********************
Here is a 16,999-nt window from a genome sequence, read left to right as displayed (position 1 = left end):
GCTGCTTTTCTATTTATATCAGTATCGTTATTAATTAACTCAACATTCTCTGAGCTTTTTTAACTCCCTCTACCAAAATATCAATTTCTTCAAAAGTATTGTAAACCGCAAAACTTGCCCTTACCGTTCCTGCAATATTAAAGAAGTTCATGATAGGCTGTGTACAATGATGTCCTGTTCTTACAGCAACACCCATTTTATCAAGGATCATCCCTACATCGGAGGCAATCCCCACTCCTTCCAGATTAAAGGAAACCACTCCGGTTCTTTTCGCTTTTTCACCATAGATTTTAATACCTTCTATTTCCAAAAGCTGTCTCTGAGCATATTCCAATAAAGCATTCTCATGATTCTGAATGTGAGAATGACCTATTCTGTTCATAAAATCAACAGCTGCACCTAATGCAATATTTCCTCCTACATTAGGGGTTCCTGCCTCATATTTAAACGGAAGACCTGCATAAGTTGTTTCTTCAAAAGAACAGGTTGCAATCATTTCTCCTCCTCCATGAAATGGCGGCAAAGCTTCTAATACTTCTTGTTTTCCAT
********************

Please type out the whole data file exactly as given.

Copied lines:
Here is a 16,999-nt window from a genome sequence, read left to right as displayed (position 1 = left end):
GCTGCTTTTCTATTTATATCAGTATCGTTATTAATTAACTCAACATTCTCTGAGCTTTTTTAACTCCCTCTACCAAAATATCAATTTCTTCAAAAGTATTGTAAACCGCAAAACTTGCCCTTACCGTTCCTGCAATATTAAAGAAGTTCATGATAGGCTGTGTACAATGATGTCCTGTTCTTACAGCAACACCCATTTTATCAAGGATCATCCCTACATCGGAGGCAATCCCCACTCCTTCCAGATTAAAGGAAACCACTCCGGTTCTTTTCGCTTTTTCACCATAGATTTTAATACCTTCTATTTCCAAAAGCTGTCTCTGAGCATATTCCAATAAAGCATTCTCATGATTCTGAATGTGAGAATGACCTATTCTGTTCATAAAATCAACAGCTGCACCTAATGCAATATTTCCTCCTACATTAGGGGTTCCTGCCTCATATTTAAACGGAAGACCTGCATAAGTTGTTTCTTCAAAAGAACAGGTTGCAATCATTTCTCCTCCTCCATGAAATGGCGGCAAAGCTTCTAATACTTCTTGTTTTCCAT